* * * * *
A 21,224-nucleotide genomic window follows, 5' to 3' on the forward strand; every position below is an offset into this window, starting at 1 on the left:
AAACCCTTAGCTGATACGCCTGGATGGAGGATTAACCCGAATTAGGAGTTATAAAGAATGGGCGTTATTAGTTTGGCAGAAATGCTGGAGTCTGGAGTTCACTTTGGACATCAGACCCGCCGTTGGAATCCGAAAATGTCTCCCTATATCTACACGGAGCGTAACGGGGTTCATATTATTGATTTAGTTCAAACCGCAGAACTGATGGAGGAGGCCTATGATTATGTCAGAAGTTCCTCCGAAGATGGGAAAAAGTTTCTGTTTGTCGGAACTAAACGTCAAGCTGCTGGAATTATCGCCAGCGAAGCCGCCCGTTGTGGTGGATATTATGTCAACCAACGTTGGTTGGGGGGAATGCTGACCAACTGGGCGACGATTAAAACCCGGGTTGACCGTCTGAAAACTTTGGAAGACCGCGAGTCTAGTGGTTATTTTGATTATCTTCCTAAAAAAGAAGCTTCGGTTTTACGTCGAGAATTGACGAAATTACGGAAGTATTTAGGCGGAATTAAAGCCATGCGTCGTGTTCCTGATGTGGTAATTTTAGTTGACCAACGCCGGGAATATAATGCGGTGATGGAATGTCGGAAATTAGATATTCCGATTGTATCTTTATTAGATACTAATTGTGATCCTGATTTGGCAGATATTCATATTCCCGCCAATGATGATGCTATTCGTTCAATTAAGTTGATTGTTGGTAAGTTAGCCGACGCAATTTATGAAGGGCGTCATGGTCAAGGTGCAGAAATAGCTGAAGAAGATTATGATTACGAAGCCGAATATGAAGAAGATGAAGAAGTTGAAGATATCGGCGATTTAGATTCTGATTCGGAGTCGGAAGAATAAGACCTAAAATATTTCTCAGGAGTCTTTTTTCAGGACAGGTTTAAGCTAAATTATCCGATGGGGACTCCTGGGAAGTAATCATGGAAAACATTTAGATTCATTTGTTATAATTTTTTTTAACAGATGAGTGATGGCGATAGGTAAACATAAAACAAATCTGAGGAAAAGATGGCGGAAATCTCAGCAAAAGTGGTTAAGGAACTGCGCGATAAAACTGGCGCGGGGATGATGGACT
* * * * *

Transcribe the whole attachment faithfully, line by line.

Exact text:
A 21,224-nucleotide genomic window follows, 5' to 3' on the forward strand; every position below is an offset into this window, starting at 1 on the left:
AAACCCTTAGCTGATACGCCTGGATGGAGGATTAACCCGAATTAGGAGTTATAAAGAATGGGCGTTATTAGTTTGGCAGAAATGCTGGAGTCTGGAGTTCACTTTGGACATCAGACCCGCCGTTGGAATCCGAAAATGTCTCCCTATATCTACACGGAGCGTAACGGGGTTCATATTATTGATTTAGTTCAAACCGCAGAACTGATGGAGGAGGCCTATGATTATGTCAGAAGTTCCTCCGAAGATGGGAAAAAGTTTCTGTTTGTCGGAACTAAACGTCAAGCTGCTGGAATTATCGCCAGCGAAGCCGCCCGTTGTGGTGGATATTATGTCAACCAACGTTGGTTGGGGGGAATGCTGACCAACTGGGCGACGATTAAAACCCGGGTTGACCGTCTGAAAACTTTGGAAGACCGCGAGTCTAGTGGTTATTTTGATTATCTTCCTAAAAAAGAAGCTTCGGTTTTACGTCGAGAATTGACGAAATTACGGAAGTATTTAGGCGGAATTAAAGCCATGCGTCGTGTTCCTGATGTGGTAATTTTAGTTGACCAACGCCGGGAATATAATGCGGTGATGGAATGTCGGAAATTAGATATTCCGATTGTATCTTTATTAGATACTAATTGTGATCCTGATTTGGCAGATATTCATATTCCCGCCAATGATGATGCTATTCGTTCAATTAAGTTGATTGTTGGTAAGTTAGCCGACGCAATTTATGAAGGGCGTCATGGTCAAGGTGCAGAAATAGCTGAAGAAGATTATGATTACGAAGCCGAATATGAAGAAGATGAAGAAGTTGAAGATATCGGCGATTTAGATTCTGATTCGGAGTCGGAAGAATAAGACCTAAAATATTTCTCAGGAGTCTTTTTTCAGGACAGGTTTAAGCTAAATTATCCGATGGGGACTCCTGGGAAGTAATCATGGAAAACATTTAGATTCATTTGTTATAATTTTTTTTAACAGATGAGTGATGGCGATAGGTAAACATAAAACAAATCTGAGGAAAAGATGGCGGAAATCTCAGCAAAAGTGGTTAAGGAACTGCGCGATAAAACTGGCGCGGGGATGATGGACT